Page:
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In praise of receptionists as information managers

November 8, 2010

As I implied in a previous blog article, I feel like receptionists are the unsung heroes of nonprofit management support organizations and community foundations.

I can hardly overestimate how much I’ve learned from Anna Gallothe Boston Foundation’s receptionist.  It’s not that she tells me any family secrets, but she is a rich source of insight about how TBF works, where the internal expertise lies, and what the stakeholders in Greater Boston ask of their community foundation.

These days, when I visit TBF to check in about the Nonprofit Management Resources project, it’s not just a pleasure to chat with Anna – although it’s always fun – it’s a collaborative learning experience.  I like to brief her about the project, and get her thoughts.  Since she fields the lion’s share of incoming phone calls on behalf of TBF, she hears before anyone else what issues, suggestions, concerns, and requests are coming through the pipeline from outsiders.  Indeed, the less familiar the caller is with TBF, the more she learns about their needs, because if they are not asking to be connected to a specific staff member, then she must use her best judgment about supplying information herself or transferring the call to the appropriate person.  Few staff members have more raw data about incoming questions, or more experience in responding to callers who are unfamiliar with nonprofit organizations or community foundations. In order to do that, she needs to be adept at managing information and conveying it clearly.   It would be too much to ask her to keep an ongoing log for me of all the incoming questions she hears, but I would love to see such a thing!*

Meanwhile, I’m hoping that I can develop a similar relationship with Melissa Ganley and Marianne Dyer at Third Sector New England – one in which they brief me about the questions that land at the receptionist’s desk, and I keep them up to date about this project.   They each have other responsibilities when they are not staffing the reception area – Marianne is TSNE’s recruitment and database systems administrator, while Melissa is TSNE’s administration and human resources assistant.  But since they split the duties as receptionists, that means I have more than one potential source of insight and information.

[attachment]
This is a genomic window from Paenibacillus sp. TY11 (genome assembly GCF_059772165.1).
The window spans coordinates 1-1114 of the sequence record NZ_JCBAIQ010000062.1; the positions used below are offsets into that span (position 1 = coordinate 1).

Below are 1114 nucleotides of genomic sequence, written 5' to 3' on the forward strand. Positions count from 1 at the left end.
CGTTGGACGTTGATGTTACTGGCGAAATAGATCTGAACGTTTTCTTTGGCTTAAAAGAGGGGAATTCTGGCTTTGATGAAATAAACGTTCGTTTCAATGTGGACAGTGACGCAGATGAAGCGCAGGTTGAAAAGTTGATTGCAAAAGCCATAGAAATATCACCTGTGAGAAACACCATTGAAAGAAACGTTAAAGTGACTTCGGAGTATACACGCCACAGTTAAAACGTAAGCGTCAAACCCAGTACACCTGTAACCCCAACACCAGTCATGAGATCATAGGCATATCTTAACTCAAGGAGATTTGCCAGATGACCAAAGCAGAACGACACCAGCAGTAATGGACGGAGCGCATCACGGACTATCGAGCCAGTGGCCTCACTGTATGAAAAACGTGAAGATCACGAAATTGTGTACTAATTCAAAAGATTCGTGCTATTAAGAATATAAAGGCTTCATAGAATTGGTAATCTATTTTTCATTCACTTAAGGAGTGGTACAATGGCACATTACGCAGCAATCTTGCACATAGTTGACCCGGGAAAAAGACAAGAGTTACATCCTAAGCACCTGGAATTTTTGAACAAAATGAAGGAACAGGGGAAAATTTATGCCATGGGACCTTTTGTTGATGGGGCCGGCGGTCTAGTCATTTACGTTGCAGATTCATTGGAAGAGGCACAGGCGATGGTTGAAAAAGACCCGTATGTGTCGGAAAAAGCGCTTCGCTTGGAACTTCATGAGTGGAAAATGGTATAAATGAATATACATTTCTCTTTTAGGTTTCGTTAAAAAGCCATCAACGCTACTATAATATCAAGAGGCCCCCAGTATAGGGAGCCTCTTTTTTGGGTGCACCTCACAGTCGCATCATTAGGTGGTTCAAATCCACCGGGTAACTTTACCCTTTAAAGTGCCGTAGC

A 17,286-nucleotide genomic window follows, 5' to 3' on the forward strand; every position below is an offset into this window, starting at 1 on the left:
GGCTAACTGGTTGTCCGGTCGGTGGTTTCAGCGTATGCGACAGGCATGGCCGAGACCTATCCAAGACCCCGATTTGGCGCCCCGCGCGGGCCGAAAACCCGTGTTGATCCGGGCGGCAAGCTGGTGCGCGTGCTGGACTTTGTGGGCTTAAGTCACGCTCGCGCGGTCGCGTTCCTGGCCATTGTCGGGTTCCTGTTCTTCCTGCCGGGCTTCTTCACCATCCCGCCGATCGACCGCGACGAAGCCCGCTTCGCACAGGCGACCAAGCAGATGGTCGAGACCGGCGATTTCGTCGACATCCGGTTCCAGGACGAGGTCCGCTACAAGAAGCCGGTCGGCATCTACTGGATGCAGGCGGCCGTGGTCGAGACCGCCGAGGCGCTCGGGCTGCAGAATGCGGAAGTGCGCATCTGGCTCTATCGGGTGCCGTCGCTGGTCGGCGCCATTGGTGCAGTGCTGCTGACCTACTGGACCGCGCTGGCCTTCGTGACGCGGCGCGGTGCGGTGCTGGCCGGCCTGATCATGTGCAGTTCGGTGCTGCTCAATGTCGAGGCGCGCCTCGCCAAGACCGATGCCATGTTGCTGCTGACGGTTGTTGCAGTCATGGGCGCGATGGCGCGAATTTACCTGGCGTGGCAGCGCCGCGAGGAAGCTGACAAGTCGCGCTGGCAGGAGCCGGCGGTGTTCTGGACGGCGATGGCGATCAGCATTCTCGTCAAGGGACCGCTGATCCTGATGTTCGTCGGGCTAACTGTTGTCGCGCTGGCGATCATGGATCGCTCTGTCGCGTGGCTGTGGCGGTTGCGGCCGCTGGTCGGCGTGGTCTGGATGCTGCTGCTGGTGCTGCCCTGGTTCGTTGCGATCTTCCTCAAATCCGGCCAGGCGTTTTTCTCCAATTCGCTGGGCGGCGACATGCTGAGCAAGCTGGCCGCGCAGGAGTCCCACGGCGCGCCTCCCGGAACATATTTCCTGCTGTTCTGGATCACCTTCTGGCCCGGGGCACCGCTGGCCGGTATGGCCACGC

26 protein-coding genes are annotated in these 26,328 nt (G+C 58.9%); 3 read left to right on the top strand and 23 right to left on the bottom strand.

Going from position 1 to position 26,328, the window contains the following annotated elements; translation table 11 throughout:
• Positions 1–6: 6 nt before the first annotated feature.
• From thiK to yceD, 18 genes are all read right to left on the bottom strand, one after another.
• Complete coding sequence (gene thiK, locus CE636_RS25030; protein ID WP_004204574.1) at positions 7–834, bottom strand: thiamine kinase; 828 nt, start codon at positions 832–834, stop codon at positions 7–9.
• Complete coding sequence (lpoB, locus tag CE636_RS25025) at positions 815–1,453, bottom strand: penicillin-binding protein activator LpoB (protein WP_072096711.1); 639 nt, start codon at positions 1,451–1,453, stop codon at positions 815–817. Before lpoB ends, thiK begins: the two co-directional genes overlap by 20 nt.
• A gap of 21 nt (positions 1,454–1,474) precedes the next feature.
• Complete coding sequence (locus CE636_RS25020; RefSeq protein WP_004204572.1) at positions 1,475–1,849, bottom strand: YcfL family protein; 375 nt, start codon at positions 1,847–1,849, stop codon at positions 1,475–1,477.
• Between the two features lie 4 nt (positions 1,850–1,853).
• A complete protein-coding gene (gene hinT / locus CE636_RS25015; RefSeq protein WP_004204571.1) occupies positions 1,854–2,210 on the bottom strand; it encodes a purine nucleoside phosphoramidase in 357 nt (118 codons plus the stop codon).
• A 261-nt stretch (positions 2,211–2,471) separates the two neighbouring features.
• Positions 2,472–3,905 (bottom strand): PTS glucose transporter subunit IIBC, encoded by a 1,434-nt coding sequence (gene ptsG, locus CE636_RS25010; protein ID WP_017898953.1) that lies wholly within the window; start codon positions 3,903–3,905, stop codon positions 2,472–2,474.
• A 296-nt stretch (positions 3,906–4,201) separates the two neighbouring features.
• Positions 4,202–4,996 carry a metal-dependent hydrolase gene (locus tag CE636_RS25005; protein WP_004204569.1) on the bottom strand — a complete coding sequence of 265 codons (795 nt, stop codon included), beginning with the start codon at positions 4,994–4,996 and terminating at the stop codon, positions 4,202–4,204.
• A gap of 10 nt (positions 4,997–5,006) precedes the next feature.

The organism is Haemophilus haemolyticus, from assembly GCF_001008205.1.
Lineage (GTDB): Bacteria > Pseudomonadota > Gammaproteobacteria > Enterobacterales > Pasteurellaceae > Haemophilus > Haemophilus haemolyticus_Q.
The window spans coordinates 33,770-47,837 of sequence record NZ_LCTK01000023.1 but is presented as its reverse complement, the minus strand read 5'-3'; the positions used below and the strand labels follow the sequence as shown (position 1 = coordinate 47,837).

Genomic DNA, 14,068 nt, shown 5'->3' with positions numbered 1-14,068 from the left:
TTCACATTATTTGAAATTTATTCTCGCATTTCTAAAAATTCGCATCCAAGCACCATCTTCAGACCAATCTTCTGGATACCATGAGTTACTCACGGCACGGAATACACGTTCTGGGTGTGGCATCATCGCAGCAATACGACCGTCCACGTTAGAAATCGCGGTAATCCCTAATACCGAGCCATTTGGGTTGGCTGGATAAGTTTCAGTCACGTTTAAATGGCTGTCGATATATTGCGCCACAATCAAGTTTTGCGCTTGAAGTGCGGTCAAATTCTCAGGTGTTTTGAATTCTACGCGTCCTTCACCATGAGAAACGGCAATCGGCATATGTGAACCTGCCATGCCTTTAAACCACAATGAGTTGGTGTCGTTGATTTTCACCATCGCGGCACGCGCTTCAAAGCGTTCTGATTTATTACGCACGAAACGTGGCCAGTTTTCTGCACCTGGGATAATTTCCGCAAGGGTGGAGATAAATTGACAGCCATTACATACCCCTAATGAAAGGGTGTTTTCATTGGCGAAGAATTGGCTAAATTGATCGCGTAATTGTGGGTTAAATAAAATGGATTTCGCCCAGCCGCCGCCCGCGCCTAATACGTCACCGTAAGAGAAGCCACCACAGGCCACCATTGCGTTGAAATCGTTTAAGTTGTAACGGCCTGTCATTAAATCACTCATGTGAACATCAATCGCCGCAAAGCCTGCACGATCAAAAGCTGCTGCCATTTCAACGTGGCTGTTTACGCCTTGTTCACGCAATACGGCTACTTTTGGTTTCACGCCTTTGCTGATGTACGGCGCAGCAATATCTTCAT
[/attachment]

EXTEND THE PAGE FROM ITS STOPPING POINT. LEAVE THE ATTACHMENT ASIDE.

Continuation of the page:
I hope that I can apply the lessons learned from Anna Gallo – about receptionists as sources of organizational wisdom and institutional memory – and apply them not only at Third Sector New England but also with all of this project’s other potential content partners.

* Fortunately, Geeta Pradhan and Andrea Martinez have worked hard over the past few years – not only have they tracked questions about nonprofit management that TBF’s programmatic staff have received, but they have carefully researched answers to many of them.  When they approached me about the Nonprofit Management Resources project, they came to the meeting with an impressive stack of material in FAQ format.  This made my job tremendously easier; rather than starting from scratch, I was able to reconfirm the existing content, webify it, and fill in some gaps.

2 Comments leave one →
  1. November 8, 2010 6:19 pm

    Great insight! I feel that when you work with any company, you should get to know the receptionist. They help connect you and, as you stated, know a ton about everyone in the company. (The normal worker may only be well-acquainted with their immediate team members.)

  2. November 9, 2010 8:15 am

    As someone who worked as a receptionist and administrative assistant for years and now works in the field of knowledge sharing, I couldn’t agree more!! Which is also why I always found it particularly insane to get assignments as a temp to fill in for the receptionist. Imagine doing that job with no knowledge of who anyone is, where they sit, what they do, or where anything is 🙂

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